Population Dynamics & Reproductive Health

Population, Reproductive Health and Poverty

Progress towards goals 4 (reducing child mortality) and 5 (improving maternal health) of the millennium development goals (MDGs) has been generally slow in sub-Saharan Africa.  To meet these and other MDGs, sub-Saharan Africa’s best hope remains its vast and untapped Human Capital. Yet, about 4 million infants and children continue to die annually from preventable causes, whilst unchecked unintended pregnancy increasingly contributes to unsafe abortion and consequently poor maternal health outcomes. Emerging evidence asserts that the disparity in key family planning and sexual reproductive health indicators is widening, making it clear that our Human Capital has been and is under threat. We need to focus our efforts toward providing robust scientific evidence to guide crucial policy generation and implementation to curb the needless hemorrhage. In doing this we would not only have a fighting chance at meeting the MDGs but we would also have saved and positively impacted countless lives.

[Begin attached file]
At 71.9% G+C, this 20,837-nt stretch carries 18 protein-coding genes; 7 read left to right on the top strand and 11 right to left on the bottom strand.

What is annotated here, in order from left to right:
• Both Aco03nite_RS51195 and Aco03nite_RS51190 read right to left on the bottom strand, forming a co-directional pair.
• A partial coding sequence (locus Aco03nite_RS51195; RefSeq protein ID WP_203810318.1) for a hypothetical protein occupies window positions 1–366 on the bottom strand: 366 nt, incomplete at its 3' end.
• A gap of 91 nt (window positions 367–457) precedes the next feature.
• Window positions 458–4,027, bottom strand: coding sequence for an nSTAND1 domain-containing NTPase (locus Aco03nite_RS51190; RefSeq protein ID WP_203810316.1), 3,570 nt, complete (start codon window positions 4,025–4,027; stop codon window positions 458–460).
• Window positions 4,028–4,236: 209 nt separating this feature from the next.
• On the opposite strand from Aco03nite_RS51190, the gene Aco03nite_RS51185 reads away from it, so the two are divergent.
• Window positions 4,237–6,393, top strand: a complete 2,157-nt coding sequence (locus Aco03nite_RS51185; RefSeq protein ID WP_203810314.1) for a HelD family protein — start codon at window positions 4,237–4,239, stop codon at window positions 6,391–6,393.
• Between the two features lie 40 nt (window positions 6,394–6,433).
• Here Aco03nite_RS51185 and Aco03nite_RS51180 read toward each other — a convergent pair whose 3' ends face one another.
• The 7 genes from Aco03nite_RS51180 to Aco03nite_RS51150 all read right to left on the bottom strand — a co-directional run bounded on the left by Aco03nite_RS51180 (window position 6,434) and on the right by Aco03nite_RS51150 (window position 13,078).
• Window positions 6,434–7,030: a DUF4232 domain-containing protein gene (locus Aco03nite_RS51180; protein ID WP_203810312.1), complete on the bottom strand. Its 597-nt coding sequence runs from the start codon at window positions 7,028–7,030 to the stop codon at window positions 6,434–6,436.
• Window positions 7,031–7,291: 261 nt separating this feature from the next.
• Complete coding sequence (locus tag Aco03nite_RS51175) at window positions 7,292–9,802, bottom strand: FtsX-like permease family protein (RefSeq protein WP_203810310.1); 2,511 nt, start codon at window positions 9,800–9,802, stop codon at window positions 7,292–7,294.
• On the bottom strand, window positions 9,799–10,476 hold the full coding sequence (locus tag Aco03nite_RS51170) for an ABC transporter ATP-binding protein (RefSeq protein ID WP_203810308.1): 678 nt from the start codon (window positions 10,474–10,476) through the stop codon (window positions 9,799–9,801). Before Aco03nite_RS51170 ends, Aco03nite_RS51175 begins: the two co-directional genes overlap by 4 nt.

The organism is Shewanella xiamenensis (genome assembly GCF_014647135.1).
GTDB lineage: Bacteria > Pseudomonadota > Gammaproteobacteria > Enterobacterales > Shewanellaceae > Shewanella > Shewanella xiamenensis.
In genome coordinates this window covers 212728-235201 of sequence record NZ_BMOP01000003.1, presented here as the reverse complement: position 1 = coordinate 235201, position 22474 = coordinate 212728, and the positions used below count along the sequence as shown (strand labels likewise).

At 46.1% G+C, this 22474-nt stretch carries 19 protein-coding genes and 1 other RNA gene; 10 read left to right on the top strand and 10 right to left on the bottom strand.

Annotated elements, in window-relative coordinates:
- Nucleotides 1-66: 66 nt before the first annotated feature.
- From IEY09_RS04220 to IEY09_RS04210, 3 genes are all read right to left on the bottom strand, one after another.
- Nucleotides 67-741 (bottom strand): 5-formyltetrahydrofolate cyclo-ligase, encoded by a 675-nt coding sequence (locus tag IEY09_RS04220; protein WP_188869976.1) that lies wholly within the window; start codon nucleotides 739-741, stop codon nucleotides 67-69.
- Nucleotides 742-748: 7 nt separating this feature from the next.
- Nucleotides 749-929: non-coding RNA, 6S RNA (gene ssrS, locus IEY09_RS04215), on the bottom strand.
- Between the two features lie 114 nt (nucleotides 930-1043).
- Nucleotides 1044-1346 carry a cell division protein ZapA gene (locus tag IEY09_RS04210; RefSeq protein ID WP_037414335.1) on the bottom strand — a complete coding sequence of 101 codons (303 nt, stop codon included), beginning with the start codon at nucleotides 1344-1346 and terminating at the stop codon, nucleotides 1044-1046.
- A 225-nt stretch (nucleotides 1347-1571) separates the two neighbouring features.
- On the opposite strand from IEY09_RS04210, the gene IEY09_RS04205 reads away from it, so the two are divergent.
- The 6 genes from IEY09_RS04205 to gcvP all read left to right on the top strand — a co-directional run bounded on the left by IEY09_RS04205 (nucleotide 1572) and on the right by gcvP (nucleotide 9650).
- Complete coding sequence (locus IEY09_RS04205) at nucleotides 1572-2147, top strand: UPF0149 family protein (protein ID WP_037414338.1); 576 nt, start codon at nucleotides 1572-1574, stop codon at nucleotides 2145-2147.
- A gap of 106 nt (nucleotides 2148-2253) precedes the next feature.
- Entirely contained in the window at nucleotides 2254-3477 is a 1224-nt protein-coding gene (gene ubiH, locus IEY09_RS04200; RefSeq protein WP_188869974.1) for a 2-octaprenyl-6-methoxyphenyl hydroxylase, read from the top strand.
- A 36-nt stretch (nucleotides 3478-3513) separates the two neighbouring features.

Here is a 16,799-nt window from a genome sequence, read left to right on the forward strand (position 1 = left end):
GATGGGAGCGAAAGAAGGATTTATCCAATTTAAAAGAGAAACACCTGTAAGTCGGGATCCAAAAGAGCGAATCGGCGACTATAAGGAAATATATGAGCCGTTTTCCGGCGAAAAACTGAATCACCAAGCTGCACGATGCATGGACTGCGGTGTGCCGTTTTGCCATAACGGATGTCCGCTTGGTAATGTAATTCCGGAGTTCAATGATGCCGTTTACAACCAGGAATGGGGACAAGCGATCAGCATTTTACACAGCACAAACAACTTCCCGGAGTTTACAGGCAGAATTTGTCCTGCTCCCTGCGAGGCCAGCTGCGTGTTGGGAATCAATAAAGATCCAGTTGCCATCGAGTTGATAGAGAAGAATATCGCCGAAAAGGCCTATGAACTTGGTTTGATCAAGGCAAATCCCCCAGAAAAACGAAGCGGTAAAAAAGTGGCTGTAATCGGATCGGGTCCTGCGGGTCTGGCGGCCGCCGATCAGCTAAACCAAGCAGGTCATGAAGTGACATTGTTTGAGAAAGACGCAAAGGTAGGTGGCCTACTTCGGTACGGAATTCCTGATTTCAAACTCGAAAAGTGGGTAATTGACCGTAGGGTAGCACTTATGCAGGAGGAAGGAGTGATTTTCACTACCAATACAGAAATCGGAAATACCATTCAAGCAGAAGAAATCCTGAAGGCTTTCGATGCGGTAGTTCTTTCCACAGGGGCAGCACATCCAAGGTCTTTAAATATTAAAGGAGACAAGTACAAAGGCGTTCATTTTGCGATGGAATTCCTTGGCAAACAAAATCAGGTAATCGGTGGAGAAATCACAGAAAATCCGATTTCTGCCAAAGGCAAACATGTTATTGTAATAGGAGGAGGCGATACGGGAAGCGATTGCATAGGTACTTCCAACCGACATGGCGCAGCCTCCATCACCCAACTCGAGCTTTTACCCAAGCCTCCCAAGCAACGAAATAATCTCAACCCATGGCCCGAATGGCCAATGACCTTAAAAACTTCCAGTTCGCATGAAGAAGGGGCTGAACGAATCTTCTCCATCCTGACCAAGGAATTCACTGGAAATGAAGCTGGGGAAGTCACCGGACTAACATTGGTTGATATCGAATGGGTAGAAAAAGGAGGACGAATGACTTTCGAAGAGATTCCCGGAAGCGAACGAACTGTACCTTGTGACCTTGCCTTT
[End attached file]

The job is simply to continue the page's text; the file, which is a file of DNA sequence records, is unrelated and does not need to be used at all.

Current Project

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The state of maternal health and perceptions regarding quality of maternity care in Nigeria

Program: Population Dynamics & Reproductive Health

In 2013, Nigeria was ranked among the world’s poorest performing health systems. According to the 2013 Nigerian Demographic and Health Surveillance, maternal mortality ratio in the country stands at 576 deaths per 100,000 births. Nigeria is also the second largest contributor to maternal mortality globally and it’s estimated annual 40,000 pregnancy-related deaths account for about 14 percent of the global total (UNFPA, 2012).

The Maternity Care in Nigeria Project seeks to provide up-to-date and evidence-based synthesis of the state of maternal health as well as barriers to quality maternity care in Nigeria;  explore  strategies and interventions that have been effective in improving the quality of maternity care in public health facilities in the developing world; and  document experiences, views and perspectives regarding quality  of maternity care among Nigerian women, including adolescent mothers and other stakeholders. Evidence generated from the project will be used for policy engagement and advocacy aimed at informing policy and programmatic action around SRH issues; preventing and remedying some of the key causes of poor maternal health outcomes; saving women’s lives; strengthening the prospects of women and young mothers by ensuring healthier and safer childbearing among them; and expanding women’s potential to participate in and contribute more strategically to nation-building in Nigeria.

 

Partner Members

  • Dr. Sunday Adedini, Obafemi Awololwo University, Ile-Ife, Nigeria

 

Project Period

  • December 2014 – May 2016

Project Funders

  • MacArthur

    www.macfound.org ...

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